It’s believed that procrastination and writerâ€™s block are caused by the writer’s desire to achieve perfection.
The fear of composing an awkward sentence or weak turn of phrase can be so paralysing that many writers simply canâ€™t face the simple act of typing words into their keyboard.
But it’s also believed that writerâ€™s block is a myth, because you can always write something.
First drafts can sometimes be a clumsy, repetitive and turgid mass of unrefined words.
But the beauty of a word processor is that you can go over your writing as many times as you like sculpting and moulding it until youâ€™re left with a concisely crafted piece of writing.
This is why editing is so important in the writing process.
Here are my tips for editing your writing until it emerges from your words workshop clean, crisp and able to clearly communicate what youâ€™re trying to say.
1. Read with fresh eyes
After youâ€™ve finished your first draft, stand up and walk away from your keyboard.
Go for a walk, read a book or clean the dishes if you want to.
Just give yourself a break so you can go back later on and read through your writing with more objectivity.
Itâ€™s amazing what glaring mistakes or awkwardly worded sentences youâ€™ll miss if you donâ€™t give your brain a chance to refresh and read with a clean slate.
2. Read from the viewpoint of your target reader
Sometimes you might get carried away when you’re writing and use a style and tone that appeals to you. But you mustnâ€™t forget the reader.
So you need to assess whether your writing achieves its objective of projecting an idea, feeling or image onto the target readerâ€™s mind.
Does the tone match their personality type?
Does it risk confusing them with too much technical jargon?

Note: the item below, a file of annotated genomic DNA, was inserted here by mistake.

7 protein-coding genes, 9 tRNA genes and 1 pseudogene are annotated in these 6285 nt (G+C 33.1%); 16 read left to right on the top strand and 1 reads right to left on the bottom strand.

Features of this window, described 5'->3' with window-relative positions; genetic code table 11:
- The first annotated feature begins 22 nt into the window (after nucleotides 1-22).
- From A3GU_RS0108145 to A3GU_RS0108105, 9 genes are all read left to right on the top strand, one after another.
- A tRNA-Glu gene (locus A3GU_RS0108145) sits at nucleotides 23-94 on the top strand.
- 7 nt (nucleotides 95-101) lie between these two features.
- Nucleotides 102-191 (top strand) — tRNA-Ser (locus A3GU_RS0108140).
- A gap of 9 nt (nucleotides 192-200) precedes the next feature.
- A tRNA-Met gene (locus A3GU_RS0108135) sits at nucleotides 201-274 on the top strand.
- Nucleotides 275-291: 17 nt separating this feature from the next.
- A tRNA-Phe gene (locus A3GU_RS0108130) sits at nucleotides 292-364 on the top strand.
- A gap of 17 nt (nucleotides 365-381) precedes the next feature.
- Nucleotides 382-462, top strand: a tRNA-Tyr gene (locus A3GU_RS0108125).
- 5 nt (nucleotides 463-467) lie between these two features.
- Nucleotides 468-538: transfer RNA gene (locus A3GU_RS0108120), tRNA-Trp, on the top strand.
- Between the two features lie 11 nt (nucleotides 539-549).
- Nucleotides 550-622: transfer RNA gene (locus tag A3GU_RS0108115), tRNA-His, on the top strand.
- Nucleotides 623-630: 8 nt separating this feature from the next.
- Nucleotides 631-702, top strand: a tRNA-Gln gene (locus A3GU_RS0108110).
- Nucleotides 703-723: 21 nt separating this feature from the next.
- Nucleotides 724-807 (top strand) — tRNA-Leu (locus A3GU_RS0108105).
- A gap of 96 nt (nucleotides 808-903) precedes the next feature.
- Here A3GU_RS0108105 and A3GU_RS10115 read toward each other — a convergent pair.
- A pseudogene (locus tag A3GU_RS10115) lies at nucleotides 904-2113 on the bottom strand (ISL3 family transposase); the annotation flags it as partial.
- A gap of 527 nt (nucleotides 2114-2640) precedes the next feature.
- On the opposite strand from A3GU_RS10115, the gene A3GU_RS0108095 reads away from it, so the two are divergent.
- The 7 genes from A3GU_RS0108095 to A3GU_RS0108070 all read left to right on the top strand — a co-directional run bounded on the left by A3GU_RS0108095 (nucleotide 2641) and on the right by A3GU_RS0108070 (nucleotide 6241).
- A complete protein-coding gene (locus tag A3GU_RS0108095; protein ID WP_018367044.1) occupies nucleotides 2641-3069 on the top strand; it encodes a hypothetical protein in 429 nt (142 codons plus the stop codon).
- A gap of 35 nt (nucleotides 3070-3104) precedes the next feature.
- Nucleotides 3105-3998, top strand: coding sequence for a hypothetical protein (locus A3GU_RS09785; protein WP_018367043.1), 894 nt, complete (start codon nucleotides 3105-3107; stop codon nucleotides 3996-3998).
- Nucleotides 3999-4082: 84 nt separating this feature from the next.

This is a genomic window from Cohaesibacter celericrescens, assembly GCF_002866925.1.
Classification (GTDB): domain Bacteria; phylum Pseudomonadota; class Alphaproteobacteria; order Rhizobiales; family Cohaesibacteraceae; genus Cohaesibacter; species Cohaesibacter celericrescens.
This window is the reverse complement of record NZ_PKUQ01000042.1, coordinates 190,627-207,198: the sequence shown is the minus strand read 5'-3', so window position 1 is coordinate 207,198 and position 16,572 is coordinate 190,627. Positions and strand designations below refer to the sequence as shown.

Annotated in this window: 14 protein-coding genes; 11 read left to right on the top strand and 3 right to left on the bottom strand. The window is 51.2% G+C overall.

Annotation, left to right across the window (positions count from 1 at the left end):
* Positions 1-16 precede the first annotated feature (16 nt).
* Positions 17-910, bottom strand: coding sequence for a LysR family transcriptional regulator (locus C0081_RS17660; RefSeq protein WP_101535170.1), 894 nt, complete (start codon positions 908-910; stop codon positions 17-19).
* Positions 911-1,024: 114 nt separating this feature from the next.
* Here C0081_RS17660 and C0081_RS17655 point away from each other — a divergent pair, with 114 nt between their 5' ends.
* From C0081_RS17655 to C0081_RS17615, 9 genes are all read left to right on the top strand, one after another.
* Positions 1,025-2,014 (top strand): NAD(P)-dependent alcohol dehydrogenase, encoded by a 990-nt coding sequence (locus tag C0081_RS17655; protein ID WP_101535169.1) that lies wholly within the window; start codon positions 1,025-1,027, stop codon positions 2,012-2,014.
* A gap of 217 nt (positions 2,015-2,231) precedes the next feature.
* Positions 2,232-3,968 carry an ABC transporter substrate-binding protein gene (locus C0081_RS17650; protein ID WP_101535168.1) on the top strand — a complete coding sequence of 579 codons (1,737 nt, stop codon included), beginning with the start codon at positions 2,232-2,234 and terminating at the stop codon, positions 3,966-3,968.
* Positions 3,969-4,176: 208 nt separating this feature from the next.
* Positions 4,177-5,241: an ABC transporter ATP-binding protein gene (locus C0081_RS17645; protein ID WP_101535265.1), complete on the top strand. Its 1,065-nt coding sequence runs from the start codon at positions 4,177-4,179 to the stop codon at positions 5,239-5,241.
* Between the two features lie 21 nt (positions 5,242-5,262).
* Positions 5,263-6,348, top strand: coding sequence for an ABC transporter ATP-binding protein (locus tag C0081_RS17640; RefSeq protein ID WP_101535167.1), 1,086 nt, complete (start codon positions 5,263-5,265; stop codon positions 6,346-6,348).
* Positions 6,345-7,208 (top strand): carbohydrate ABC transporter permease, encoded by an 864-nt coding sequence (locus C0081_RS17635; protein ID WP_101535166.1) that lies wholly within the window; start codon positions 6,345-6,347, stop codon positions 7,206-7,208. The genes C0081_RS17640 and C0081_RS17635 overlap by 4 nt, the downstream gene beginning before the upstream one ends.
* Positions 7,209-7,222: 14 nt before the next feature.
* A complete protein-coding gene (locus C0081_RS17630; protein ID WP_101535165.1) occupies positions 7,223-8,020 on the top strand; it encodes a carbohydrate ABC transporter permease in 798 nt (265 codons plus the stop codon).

Is it too Corporate? Or too conversational?
Imagine youâ€™re reading your writing for the first time and assess whether it makes sense, holds your interest and presents a convincing argument.
3. Trim and prune
Clear, concise writing comes from brevity and adopting short words and sentences.
So replace long winded language, used to sound impressive, with shorter, punchier versions to instantly make your writing more readable.
You should also consider cutting sentences of over 25 words into two if they can survive on their own.
Also remember that one of your writingâ€™s key aims is to maintain the readerâ€™s attention. So consider the relevance of every single word and phrase.
Wield an axe to flabby, verbose language and refine the remainder with a scalpel until you’re left with a lean, toned and agile piece of writing.
4. Donâ€™t trust Word’s spell check, and use the active voice
Ensure names are spelt correctly, commas are in the right place and you’ve scoured it relentlessly for typos. Reading sentences backwards sometimes helps.
Also check youâ€™re using the right contractions (e.g. â€˜youâ€™reâ€™ when you mean â€˜you areâ€™), and where appropriate writing in the active voice.
The active voice helps your writing to be concise, punchy and easy to read, and is achieved when the subject performs the action expressed by a verb.
A couple of basic examples:
Active – Matt has finally joined Twitter
Passive â€“ Twitter was finally joined by Matt
Active â€“ Matt will post more messages on Twitter
Passive â€“ There will be more messages on Twitter posted by Matt
The warning signs of passive sentences are forms of be, such as am, is, was, were, are, or been, and frequently when â€˜byâ€™ is used to link to the subject after the verb.
However, the passive voice does have its fans, particularly in the scientific and technical writing community. The passive voice helps sentences soundÂ objective and fact based, even if at the expense of being flat and uninteresting.
You can learn more about writing in the active or passive voice here:
5. Print it out, read it out
You might feel confident enough in your analytical ability to dissect your writing on screen.
However, printing it out and reading it aloud in its physical form can provide you with a clearer perspective.
When youâ€™re reading words on the screen your mind can play tricks on you, such as missing out words or letters it feels are superfluous to understanding a sentence’s meaning.
Reading your writing aloud, however, slows your brain down and enables you to register and verbalise every word.
6. Walk away again before you hit publish
When you think youâ€™ve finished get up out of your seat again and take another break.
After allowing your brain to refresh give it another read through, taking into consideration points 1-5, until youâ€™re happy.
The beauty of writing is you can keep editing and refining your words until you can literally feel whether theyâ€™ll resonate, engage and persuade readers with your finely sculpted collection of words.
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